There are 62 new articles in PLoS ONE this week. As always, you should rate the articles, post notes and comments and send trackbacks when you blog about the papers. Here are my own picks for the week – you go and look for your own favourites:
Circadian clocks are internal molecular time-keeping mechanisms that provide living organisms with the ability to adjust their growth and physiology and to anticipate diurnal environmental changes. Circadian clocks, without exception, respond to light and, in plants, light is the most potent and best characterized entraining stimulus. The capacity of plants to respond to light is achieved through a number of photo-perceptive proteins including cryptochromes and phytochromes. There is considerable experimental evidence demonstrating the roles of photoreceptors in providing light input to the clock. In order to identify genes regulated by diurnal and circadian rhythms, and to establish possible functional relations between photoreceptors and the circadian clock in tomato, we monitored the temporal transcription pattern in plants entrained to long-day conditions, either by large scale comparative profiling, or using a focused approach over a number of photosensory and clock-related genes by QRT-PCR. In parallel, focused transcription analyses were performed in cry1a- and in CRY2-OX tomato genotypes. We report a large series of transcript oscillations that shed light on the complex network of interactions among tomato photoreceptors and clock-related genes. Alteration of cryptochrome gene expression induced major changes in the rhythmic oscillations of several other gene transcripts. In particular, over-expression of CRY2 had an impact not only on day/night fluctuations but also on rhythmicity under constant light conditions. Evidence was found for widespread diurnal oscillations of transcripts encoding specific enzyme classes (e.g. carotenoid biosynthesis enzymes) as well as for post-transcriptional diurnal and circadian regulation of the CRY2 transcript.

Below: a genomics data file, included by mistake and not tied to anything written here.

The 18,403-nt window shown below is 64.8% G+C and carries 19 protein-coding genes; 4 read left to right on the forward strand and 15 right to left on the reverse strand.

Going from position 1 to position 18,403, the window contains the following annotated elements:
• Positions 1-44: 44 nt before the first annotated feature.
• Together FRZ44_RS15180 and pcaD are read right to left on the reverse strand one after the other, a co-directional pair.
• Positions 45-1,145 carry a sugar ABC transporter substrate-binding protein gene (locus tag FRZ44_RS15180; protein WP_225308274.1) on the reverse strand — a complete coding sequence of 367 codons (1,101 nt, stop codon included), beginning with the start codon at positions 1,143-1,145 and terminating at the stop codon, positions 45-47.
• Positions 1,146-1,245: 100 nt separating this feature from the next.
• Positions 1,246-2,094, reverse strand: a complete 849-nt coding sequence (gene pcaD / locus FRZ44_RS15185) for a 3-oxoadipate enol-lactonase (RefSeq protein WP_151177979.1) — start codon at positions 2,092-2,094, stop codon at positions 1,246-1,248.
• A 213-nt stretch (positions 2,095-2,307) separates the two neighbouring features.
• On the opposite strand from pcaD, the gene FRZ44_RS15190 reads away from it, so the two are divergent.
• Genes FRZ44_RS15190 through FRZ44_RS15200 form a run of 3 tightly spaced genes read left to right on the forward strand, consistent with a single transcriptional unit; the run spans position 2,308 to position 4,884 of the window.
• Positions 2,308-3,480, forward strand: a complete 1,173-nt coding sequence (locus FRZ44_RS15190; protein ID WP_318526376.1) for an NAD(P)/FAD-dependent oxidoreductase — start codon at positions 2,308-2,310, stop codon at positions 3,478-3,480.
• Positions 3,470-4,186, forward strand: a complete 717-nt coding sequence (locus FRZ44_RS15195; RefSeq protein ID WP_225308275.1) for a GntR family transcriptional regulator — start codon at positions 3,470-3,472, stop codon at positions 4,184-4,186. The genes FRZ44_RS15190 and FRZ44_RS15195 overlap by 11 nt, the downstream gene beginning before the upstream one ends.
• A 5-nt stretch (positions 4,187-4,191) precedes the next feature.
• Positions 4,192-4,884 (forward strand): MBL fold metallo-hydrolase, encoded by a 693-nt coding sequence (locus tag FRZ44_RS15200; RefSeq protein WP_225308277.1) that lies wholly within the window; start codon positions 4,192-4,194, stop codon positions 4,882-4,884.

Pleistocene glacial cycles play a major role in diversification and speciation, although the relative importance of isolation and expansion in driving diversification remains debated. We analysed mitochondrial DNA sequence data from 15 great reed warbler (Acrocephalus arundinaceus) populations distributed over the vast Eurasian breeding range of the species, and revealed unexpected postglacial expansion patterns from two glacial refugia. There were 58 different haplotypes forming two major clades, A and B. Clade A dominated in Western Europe with declining frequencies towards Eastern Europe and the Middle East, but showed a surprising increase in frequency in Western and Central Asia. Clade B dominated in the Middle East, with declining frequencies towards north in Central and Eastern Europe and was absent from Western Europe and Central Asia. A parsimonious explanation for these patterns is independent postglacial expansions from two isolated refugia, and mismatch distribution analyses confirmed this suggestion. Gene flow analyses showed that clade A colonised both Europe and Asia from a refugium in Europe, and that clade B expanded much later and colonised parts of Europe from a refugium in the Middle East. Great reed warblers in the eastern parts of the range have slightly paler plumage than western birds (sometimes treated as separate subspecies; A. a. zarudnyi and A. a. arundinaceus, respectively) and our results suggest that the plumage diversification took place during the easterly expansion of clade A. This supports the postglacial expansion hypothesis proposing that postglacial expansions drive diversification in comparatively short time periods. However, there is no indication of any (strong) reproductive isolation between clades and our data show that the refugia populations became separated during the last glaciation. This is in line with the Pleistocene speciation hypothesis invoking that much longer periods of time in isolation are needed for speciation to occur.